I see this as a move to panic rival e-stores into ill-advised and ruinously expensive delivery drone programs of their own.
When these rivals have run themselves into bankruptcy, Amazon will ride in to rescue the wailing shareholders from penury.
55 pounds of drone falling out of the sky
tests done by a friend of mine back in the late 70s/early 80s proved conclusively that were the flattened person to be wearing Toe-Tectors footwear, his/her toes would survive nicely (he was intrigued by the wording of the Toe-Tector 10 kiloquid compensation-to-surviving-family guarantee for people who "died as a result of toe injuries while wearing Toe-Tectors")
Presumably an Amazon/Toe-Tector joint project to market the foortwear and to offer cloning services to the newly drone-squished will soon be announced to the eager press.
Re: considered "dead" when it dropped to 70% of its initial illumination
Can't count the number of red traffic lights near my house with more than half the LEDs burned out, nor do any of the busses I've clocked in the last few weeks have a full matrix or redduns in the taillights that "last forever".
The Jeep that passed me the other day had a full bar of them so bright the fucktard behind the wheel had turned off his headlights (by which other people would have been able to judge the width of his car despite the dazzle coming from the bar of brightness mounted low and central - which conveyed a much smaller frontal area).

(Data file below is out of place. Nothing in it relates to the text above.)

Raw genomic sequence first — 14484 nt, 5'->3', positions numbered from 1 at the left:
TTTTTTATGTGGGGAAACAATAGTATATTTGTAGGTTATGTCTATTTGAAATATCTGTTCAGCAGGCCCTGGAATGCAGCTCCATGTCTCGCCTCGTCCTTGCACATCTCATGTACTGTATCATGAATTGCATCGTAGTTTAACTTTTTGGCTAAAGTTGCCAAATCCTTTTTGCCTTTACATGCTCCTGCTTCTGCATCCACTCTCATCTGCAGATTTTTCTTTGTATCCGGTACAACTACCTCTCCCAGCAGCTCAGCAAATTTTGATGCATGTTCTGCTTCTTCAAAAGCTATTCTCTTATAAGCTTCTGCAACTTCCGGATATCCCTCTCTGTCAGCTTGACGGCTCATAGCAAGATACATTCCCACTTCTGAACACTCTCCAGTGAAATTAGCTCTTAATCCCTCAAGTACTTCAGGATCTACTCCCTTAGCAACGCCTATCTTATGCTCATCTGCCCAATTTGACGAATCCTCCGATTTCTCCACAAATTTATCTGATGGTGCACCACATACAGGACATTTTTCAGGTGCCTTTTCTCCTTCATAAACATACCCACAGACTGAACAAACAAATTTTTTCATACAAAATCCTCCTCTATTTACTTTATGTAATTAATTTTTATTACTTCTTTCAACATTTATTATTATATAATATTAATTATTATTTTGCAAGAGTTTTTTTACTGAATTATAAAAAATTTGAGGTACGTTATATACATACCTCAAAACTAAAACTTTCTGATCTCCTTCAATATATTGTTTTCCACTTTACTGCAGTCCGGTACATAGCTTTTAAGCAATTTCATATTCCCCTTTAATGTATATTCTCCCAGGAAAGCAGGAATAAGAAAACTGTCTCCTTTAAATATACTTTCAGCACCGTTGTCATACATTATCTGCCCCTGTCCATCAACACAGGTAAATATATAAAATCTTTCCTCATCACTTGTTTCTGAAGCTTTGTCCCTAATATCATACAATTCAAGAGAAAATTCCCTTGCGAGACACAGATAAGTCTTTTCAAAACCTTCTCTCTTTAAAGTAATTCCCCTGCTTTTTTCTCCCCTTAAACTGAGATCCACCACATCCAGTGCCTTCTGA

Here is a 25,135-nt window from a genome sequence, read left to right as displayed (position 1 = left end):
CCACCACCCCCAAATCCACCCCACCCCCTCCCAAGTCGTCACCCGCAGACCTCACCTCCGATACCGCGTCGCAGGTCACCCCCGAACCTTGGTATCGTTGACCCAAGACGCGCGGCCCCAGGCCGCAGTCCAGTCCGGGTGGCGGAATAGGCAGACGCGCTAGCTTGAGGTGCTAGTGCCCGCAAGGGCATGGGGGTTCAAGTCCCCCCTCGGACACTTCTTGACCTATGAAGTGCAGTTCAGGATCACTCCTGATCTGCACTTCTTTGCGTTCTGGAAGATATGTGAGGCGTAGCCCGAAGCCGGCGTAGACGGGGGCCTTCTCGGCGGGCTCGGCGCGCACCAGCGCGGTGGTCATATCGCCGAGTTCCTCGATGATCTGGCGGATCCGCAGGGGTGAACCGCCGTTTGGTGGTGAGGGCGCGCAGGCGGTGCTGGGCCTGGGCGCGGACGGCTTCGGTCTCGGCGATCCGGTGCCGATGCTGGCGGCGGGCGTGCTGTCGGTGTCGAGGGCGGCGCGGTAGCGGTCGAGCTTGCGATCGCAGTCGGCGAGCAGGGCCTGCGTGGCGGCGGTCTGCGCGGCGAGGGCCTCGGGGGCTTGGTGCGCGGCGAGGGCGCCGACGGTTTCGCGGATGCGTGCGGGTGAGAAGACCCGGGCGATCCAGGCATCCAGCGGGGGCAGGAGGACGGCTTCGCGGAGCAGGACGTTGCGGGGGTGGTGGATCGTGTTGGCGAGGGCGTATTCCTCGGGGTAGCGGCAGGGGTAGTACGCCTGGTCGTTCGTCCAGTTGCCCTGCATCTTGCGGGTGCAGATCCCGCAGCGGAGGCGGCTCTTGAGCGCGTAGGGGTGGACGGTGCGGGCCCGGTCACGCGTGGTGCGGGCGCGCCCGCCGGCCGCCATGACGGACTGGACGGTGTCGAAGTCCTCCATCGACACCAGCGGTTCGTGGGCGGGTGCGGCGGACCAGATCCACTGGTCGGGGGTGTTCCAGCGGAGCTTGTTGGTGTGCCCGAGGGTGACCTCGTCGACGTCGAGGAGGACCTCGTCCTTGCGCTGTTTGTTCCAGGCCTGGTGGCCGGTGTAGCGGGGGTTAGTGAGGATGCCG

Re: I dont kwow why
"They have, but most people find it easier to locate a light switch that is always on the same place on their wall than it is to locate a remote control, especially if it is dark"
Which is why the range included wall switches. Still does, but you have to source them from somewhere else now (the Radio Shack range was just rebranded stuff you could always get elsewhere).
There's this thing called "google" ...
Spanish get the win for having a sense of proportion as well as a sense of humour.
Well done that municipality.
Re: Ah.. a scandel in the finest traditions.
Ah. "Reiser is innocent".
By all means reserve judgement.
In both directions. Evangelism on either side is unwarranted.
But since you dipped your feet in the pool, remember: ducks, walking, quacking.
Oh Bruce Sewell, you are so right, but didn't anyone ever tell you that no-one likes a tattle-tale?
As a lawyer that means you are doubly hated by everyone now.
Why not make a smart-alec comment to the press and go for the hat-trick?
Clearly a transparent opening move to litigate against the Raspberry Pi "Pi Tin" manufacturers for copying their design in miniature.
I see right through this.
But how will ... a friend of mine ... get his p3niz p1llz now?